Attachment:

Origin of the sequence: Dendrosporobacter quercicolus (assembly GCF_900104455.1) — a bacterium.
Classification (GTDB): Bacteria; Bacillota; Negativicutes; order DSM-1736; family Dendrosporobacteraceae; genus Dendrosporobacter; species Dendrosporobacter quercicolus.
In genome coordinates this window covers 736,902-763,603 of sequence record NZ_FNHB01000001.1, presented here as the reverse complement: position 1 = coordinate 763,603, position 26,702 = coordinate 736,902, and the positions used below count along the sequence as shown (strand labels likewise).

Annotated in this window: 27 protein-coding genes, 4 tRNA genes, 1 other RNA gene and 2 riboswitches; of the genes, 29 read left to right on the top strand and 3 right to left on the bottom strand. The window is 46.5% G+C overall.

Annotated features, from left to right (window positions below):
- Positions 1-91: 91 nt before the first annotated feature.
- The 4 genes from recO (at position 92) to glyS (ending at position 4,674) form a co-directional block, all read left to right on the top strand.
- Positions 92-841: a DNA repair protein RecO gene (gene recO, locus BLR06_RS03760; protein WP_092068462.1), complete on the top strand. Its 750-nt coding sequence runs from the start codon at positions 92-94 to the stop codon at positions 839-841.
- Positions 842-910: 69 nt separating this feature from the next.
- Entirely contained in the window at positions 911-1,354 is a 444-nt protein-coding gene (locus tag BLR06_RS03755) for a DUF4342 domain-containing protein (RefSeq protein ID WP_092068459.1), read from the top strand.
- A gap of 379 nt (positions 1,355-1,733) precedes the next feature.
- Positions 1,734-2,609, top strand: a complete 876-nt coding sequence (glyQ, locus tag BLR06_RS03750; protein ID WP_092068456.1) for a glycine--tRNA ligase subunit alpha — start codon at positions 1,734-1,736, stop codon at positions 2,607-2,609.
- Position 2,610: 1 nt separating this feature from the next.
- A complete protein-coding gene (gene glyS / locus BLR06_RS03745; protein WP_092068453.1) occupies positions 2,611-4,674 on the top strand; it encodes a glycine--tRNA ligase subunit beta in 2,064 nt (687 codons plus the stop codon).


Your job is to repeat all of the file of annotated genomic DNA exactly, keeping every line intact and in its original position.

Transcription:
Origin of the sequence: Dendrosporobacter quercicolus (assembly GCF_900104455.1) — a bacterium.
Classification (GTDB): Bacteria; Bacillota; Negativicutes; order DSM-1736; family Dendrosporobacteraceae; genus Dendrosporobacter; species Dendrosporobacter quercicolus.
In genome coordinates this window covers 736,902-763,603 of sequence record NZ_FNHB01000001.1, presented here as the reverse complement: position 1 = coordinate 763,603, position 26,702 = coordinate 736,902, and the positions used below count along the sequence as shown (strand labels likewise).

Annotated in this window: 27 protein-coding genes, 4 tRNA genes, 1 other RNA gene and 2 riboswitches; of the genes, 29 read left to right on the top strand and 3 right to left on the bottom strand. The window is 46.5% G+C overall.

Annotated features, from left to right (window positions below):
- Positions 1-91: 91 nt before the first annotated feature.
- The 4 genes from recO (at position 92) to glyS (ending at position 4,674) form a co-directional block, all read left to right on the top strand.
- Positions 92-841: a DNA repair protein RecO gene (gene recO, locus BLR06_RS03760; protein WP_092068462.1), complete on the top strand. Its 750-nt coding sequence runs from the start codon at positions 92-94 to the stop codon at positions 839-841.
- Positions 842-910: 69 nt separating this feature from the next.
- Entirely contained in the window at positions 911-1,354 is a 444-nt protein-coding gene (locus tag BLR06_RS03755) for a DUF4342 domain-containing protein (RefSeq protein ID WP_092068459.1), read from the top strand.
- A gap of 379 nt (positions 1,355-1,733) precedes the next feature.
- Positions 1,734-2,609, top strand: a complete 876-nt coding sequence (glyQ, locus tag BLR06_RS03750; protein ID WP_092068456.1) for a glycine--tRNA ligase subunit alpha — start codon at positions 1,734-1,736, stop codon at positions 2,607-2,609.
- Position 2,610: 1 nt separating this feature from the next.
- A complete protein-coding gene (gene glyS / locus BLR06_RS03745; protein WP_092068453.1) occupies positions 2,611-4,674 on the top strand; it encodes a glycine--tRNA ligase subunit beta in 2,064 nt (687 codons plus the stop codon).